NHAT HANH: I knew quite a few of them, like the monk Thich Quang Duc, who was the most and the first to immolate himself. I stayed with him in his monastery for many months. And we knew each other quite well. And I knew that he was a very kind, good-hearted monk.
GROSS: Your trip to America to protest the American presence in Vietnam resulted in your exile from South Vietnam. Were you actually given an official reason for being exiled?
NHAT HANH: Well, I did not intend to come and to stay for a long time in the West. In fact, I was invited to deliver a series of talks and took the opportunity to speak about the war, the version that was not heard by people outside of Vietnam because the Buddhists in Vietnam, we represent the majority who do not side themselves with any warring parties. And what we wanted really is not a victory, but the end of the war. So what I told people over here at that time did not please any warring parties in Vietnam. That is why I was not allowed to go home.
And it was very hard for me because all my friends were there, all my work was there. But because I was already practicing as a monk, mindfulness practice told me that you have to live each day of your life properly. So my practice at that time was to realize that the wonders of life were already there and were trying to do something to end the war in Vietnam. I could continue my life and getting in touch with these wonderful reflection and healing inside of me and outside of me. So in the process of working to end the war, I also practiced nourishing myself and making friends, realizing that life over here is also wonderful, not just in Vietnam. And the dream stopped to come back.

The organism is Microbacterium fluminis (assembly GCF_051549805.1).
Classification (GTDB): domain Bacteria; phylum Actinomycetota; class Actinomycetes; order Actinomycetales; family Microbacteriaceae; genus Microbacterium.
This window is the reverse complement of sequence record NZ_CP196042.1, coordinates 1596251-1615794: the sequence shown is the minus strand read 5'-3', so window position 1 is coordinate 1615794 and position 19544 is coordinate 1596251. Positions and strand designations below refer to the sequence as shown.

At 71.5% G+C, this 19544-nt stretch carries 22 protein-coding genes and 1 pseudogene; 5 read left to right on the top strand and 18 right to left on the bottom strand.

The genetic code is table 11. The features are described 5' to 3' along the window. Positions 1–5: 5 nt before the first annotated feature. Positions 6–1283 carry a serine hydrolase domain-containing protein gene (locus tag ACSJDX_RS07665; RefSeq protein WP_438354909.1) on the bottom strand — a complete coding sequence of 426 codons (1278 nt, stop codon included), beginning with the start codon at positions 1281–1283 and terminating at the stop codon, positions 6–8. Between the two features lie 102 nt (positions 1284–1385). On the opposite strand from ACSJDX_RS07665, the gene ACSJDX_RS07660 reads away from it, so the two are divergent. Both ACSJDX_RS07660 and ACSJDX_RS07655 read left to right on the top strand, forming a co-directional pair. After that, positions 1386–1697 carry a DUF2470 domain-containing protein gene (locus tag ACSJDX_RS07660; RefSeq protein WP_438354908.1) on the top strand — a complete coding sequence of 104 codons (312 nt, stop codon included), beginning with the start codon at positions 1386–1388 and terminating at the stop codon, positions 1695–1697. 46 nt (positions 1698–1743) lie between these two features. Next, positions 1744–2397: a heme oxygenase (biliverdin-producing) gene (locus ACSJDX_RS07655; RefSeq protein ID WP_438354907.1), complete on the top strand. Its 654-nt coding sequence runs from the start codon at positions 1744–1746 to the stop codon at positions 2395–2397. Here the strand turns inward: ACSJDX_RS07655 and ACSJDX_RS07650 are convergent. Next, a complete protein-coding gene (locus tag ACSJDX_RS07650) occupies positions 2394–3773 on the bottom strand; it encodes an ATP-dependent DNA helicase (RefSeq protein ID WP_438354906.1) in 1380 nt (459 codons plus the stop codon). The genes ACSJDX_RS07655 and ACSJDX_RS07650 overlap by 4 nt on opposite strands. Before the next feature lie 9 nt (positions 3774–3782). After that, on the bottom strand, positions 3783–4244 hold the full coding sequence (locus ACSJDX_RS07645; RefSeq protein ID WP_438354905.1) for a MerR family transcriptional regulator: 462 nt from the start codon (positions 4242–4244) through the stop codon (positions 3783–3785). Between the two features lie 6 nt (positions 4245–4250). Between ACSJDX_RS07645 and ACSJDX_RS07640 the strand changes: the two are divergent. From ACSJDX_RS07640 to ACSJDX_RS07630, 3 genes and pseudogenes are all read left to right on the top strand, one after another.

GROSS: When you teach mindfulness, you're in part teaching breathing, and breathing is really central to meditation. Why is breathing so important?
NHAT HANH: In our daily life, very often our body is there, but our mind is not there. Our mind can get lost in the past, in the future, in our worries and anxieties and fear. And they're not really there, alive. Our breath is something like a bridge linking body and mind. And as soon as you go back to your breath and breathing in and out mindfully, you bring your body and mind together. And there you are again, fully alive. And if you are really there fully alive, you have a chance to touch life in that moment, the wonders of life in that moment. Suppose you want to enjoy the beautiful sunrise. Breathing in and breathing out mindfully can help you to be truly there because in the practice, we learn that life is available only in the present moment.
GROSS: I want to thank you very much for talking with us.
NHAT HANH: Thank you.
DAVIES: Vietnamese Buddhist monk Thich Nhat Hanh speaking with Terry Gross, recorded in 1997. He died last Saturday at the age of 95. On tomorrow's show, New Yorker staff writer Jane Mayer explores the conservative activism and influence of Jenny Thomas, the wife of Supreme Court Justice Clarence Thomas. In a new article, Mayer reports that Thomas, who said the country faces existential danger from the deep state and the fascist left, has ties to many groups with cases before the Supreme Court. I hope you can join us.
FRESH AIR's executive producer is Danny Miller. Our technical director and engineer is Audrey Bentham. Our interviews and reviews are produced and edited by Amy Salit, Phyllis Myers, Sam Briger, Lauren Krenzel, Heidi Saman, Therese Madden, Ann Marie Baldonado, Thea Chaloner, Seth Kelley and Kayla Lattimore. Our digital media producer is Molly Seavy-Nesper. Roberta Shorrock directs the show. For Terry Gross, I'm Dave Davies. Transcript provided by NPR, Copyright NPR.